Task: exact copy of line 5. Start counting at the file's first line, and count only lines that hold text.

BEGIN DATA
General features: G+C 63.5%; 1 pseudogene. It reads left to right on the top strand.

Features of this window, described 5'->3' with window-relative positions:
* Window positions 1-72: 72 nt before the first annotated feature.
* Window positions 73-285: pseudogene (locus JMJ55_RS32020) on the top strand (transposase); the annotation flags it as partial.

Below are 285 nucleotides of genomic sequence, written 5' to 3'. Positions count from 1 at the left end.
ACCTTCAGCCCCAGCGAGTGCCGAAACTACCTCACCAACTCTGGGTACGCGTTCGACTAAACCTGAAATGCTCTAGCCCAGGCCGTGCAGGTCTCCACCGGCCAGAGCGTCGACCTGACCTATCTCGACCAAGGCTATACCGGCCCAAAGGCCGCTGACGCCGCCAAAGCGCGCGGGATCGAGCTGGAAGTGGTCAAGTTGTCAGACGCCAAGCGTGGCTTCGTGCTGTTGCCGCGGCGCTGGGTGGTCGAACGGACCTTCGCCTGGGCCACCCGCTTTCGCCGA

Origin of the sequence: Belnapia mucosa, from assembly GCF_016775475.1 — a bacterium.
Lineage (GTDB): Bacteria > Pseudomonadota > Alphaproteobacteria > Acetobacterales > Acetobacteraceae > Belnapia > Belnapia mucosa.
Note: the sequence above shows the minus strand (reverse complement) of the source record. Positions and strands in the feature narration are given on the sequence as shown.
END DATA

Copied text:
Below are 285 nucleotides of genomic sequence, written 5' to 3'. Positions count from 1 at the left end.